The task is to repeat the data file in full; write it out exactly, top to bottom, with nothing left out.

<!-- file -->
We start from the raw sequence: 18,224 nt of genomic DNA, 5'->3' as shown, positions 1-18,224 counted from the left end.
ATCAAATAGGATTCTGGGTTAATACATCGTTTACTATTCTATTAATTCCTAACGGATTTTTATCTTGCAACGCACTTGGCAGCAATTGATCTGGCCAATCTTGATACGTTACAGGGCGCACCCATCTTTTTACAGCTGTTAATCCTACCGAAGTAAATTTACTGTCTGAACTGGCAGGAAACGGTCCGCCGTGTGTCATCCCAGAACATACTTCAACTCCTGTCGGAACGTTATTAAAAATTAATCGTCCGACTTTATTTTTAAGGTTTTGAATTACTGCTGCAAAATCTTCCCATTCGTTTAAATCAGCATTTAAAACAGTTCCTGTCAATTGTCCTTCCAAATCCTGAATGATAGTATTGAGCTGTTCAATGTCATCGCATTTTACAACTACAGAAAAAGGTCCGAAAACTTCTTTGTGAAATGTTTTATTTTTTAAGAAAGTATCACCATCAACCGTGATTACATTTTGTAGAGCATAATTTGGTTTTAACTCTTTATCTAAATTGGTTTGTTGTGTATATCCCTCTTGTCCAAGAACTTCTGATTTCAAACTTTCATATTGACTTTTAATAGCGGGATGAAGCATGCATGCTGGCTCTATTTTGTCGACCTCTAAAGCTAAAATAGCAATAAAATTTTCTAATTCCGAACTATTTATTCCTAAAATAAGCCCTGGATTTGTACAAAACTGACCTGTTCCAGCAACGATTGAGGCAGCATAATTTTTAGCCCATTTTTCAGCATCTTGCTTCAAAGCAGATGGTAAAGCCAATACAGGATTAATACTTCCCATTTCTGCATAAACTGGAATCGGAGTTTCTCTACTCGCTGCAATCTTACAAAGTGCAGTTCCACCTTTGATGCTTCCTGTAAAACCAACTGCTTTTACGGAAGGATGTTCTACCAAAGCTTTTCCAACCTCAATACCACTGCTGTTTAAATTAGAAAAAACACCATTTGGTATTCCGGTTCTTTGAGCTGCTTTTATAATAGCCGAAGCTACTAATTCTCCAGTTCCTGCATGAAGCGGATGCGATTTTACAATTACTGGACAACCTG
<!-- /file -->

We start from the raw sequence: 18,224 nt of genomic DNA, 5'->3' as shown, positions 1-18,224 counted from the left end.
ATCAAATAGGATTCTGGGTTAATACATCGTTTACTATTCTATTAATTCCTAACGGATTTTTATCTTGCAACGCACTTGGCAGCAATTGATCTGGCCAATCTTGATACGTTACAGGGCGCACCCATCTTTTTACAGCTGTTAATCCTACCGAAGTAAATTTACTGTCTGAACTGGCAGGAAACGGTCCGCCGTGTGTCATCCCAGAACATACTTCAACTCCTGTCGGAACGTTATTAAAAATTAATCGTCCGACTTTATTTTTAAGGTTTTGAATTACTGCTGCAAAATCTTCCCATTCGTTTAAATCAGCATTTAAAACAGTTCCTGTCAATTGTCCTTCCAAATCCTGAATGATAGTATTGAGCTGTTCAATGTCATCGCATTTTACAACTACAGAAAAAGGTCCGAAAACTTCTTTGTGAAATGTTTTATTTTTTAAGAAAGTATCACCATCAACCGTGATTACATTTTGTAGAGCATAATTTGGTTTTAACTCTTTATCTAAATTGGTTTGTTGTGTATATCCCTCTTGTCCAAGAACTTCTGATTTCAAACTTTCATATTGACTTTTAATAGCGGGATGAAGCATGCATGCTGGCTCTATTTTGTCGACCTCTAAAGCTAAAATAGCAATAAAATTTTCTAATTCCGAACTATTTATTCCTAAAATAAGCCCTGGATTTGTACAAAACTGACCTGTTCCAGCAACGATTGAGGCAGCATAATTTTTAGCCCATTTTTCAGCATCTTGCTTCAAAGCAGATGGTAAAGCCAATACAGGATTAATACTTCCCATTTCTGCATAAACTGGAATCGGAGTTTCTCTACTCGCTGCAATCTTACAAAGTGCAGTTCCACCTTTGATGCTTCCTGTAAAACCAACTGCTTTTACGGAAGGATGTTCTACCAAAGCTTTTCCAACCTCAATACCACTGCTGTTTAAATTAGAAAAAACACCATTTGGTATTCCGGTTCTTTGAGCTGCTTTTATAATAGCCGAAGCTACTAATTCTCCAGTTCCTGCATGAAGCGGATGCGATTTTACAATTACTGGACAACCTG